Smith said while he agrees with Governor Rick Snyder for talking about the “rivers of opportunity,” in his State of the State Address, “he did not lay out how he would achieve the rivers of opportunity.”
High auto insurance rates remain a front burner issue and MLBC plans to continue to speak out on it, especially when its leader is the vice chair of the Senate Insurance Committee. Smith also did his master’s degree thesis on this subject. He has yet to buy into the idea of a D-Insurance, proposed by Duggan during the mayoral campaign as the answer to the exorbitant rates Detroiters pay for car insurance in the city.
“A city operating an insurance company would not work in this environment,” Smith explained. “There is too much liability from the medical side. The elephant in the room is life time personal injury protection benefits and how hospitals interact with auto insurance companies when it comes to auto accident patients.”
Another hurdle in addressing the high rates in Detroit according to Smith is that “no one has defined what an excessive rate is. Our definition in the current insurance code is weak because it just states that if there is competition in a particular zip code, then an insurance rate cannot be deemed excessive.”
As a result of this unclear definition of excessive rates, Smith said the state’s own insurance commissioner cannot hold insurance companies accountable “because we have not defined what an excessive rate is.”
The ranking Democrat on the Michigan Senate Insurance Committee said moving forward “we need to do an education on auto insurance so people can make educated decisions.”
Smith said an insurance company can submit a rate change to the insurance commissioner’s office and can begin charging consumers because “once they submit the rate change, at that point they can start using that rate.”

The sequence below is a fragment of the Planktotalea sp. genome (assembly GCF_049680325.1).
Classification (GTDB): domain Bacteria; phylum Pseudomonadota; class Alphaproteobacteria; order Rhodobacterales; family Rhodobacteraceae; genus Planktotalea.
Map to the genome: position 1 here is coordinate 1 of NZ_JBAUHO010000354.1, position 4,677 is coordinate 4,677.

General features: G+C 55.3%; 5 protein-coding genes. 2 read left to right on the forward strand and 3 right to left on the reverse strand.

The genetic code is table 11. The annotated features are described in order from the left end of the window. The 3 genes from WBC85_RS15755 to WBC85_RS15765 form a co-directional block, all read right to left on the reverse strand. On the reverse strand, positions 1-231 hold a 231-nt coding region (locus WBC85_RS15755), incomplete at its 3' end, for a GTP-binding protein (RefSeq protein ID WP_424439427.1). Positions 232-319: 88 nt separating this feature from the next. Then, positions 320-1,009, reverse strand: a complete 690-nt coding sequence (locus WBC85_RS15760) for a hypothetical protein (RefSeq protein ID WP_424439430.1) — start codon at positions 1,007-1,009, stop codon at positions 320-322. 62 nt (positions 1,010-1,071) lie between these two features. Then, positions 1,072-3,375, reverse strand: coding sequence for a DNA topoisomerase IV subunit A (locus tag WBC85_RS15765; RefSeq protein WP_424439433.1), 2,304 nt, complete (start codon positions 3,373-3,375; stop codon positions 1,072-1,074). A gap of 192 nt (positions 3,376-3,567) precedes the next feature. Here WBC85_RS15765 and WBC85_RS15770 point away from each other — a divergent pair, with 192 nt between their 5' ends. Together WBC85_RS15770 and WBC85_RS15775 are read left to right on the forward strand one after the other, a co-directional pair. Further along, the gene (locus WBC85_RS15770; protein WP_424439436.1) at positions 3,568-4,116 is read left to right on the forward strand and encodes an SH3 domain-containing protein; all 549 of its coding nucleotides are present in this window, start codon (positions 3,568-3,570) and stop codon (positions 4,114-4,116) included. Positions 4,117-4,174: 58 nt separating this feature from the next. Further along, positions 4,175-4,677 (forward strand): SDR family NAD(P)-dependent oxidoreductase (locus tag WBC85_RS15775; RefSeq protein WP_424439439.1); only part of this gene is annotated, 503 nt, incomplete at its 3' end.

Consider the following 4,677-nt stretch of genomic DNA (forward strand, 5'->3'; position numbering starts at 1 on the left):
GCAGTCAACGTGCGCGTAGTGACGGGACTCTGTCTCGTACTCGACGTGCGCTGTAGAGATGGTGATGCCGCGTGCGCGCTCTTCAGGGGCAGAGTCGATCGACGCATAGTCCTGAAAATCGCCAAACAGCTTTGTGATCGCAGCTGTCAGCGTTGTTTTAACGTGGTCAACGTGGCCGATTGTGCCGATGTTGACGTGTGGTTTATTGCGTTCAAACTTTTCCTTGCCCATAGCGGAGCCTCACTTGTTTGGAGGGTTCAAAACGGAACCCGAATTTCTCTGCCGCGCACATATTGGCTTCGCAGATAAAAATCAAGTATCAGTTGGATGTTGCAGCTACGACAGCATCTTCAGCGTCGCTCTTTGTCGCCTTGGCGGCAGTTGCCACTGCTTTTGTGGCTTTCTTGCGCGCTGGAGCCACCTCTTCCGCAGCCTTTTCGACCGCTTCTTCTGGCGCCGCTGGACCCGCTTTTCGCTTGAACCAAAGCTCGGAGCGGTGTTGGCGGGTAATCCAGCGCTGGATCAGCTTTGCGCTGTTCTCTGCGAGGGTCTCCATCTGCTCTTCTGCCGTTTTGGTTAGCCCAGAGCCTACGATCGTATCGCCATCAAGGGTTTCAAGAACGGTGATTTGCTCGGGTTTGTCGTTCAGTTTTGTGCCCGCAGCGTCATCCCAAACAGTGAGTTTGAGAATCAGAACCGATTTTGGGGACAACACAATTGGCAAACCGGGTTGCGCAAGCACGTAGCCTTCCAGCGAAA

He pointed out that there is no approval process in between.
“So the insurance commissioner is powerless. On the other hand, the Public Service Commission has to approve DTE Energy rates,” Smith said. “We don’t have that process for auto and home insurance. My goal is to educate folks so we can make a deal on what is best for our residents.”
Newly elected State Representative Sherry Gay-Dagnogo echoed some of the issues Smith raised and said the new MLBC leadership is focused on a set of urban policy agenda to ameliorate the conditions of residents in urban communities “with a unified approach to realize meaningful solutions to increase academic achievement and reduce the escalated rates of the pipeline to prison if members truly harness their power.”
“As a member of the Detroit Caucus I am eager to work with every sector of civic leadership to ensure integration and coordination from the state, county and city government. I applaud the community-based approach that Mayor Duggan has launched with the land sale initiative and want to work closely with his administration to ensure a rebirth of our city by repopulating communities and that means we will need high quality schools where parents, students, and taxpayers have a voice,” Gay-Dagnogo said.
“Education must become the key focal point of all community stakeholders as it is the substratum many of the social ills our community face including the pipeline to prison, unemployment and crime.”
The freshman lawmaker said she is confident that Duggan “can ensure an economic rebirth of our city and region by helping to negotiate a fair and equitable community benefits agreement that will translate into partnerships for employability, great jobs, long-term residual benefits for residents, increased tax base and greater hubs for small business development.”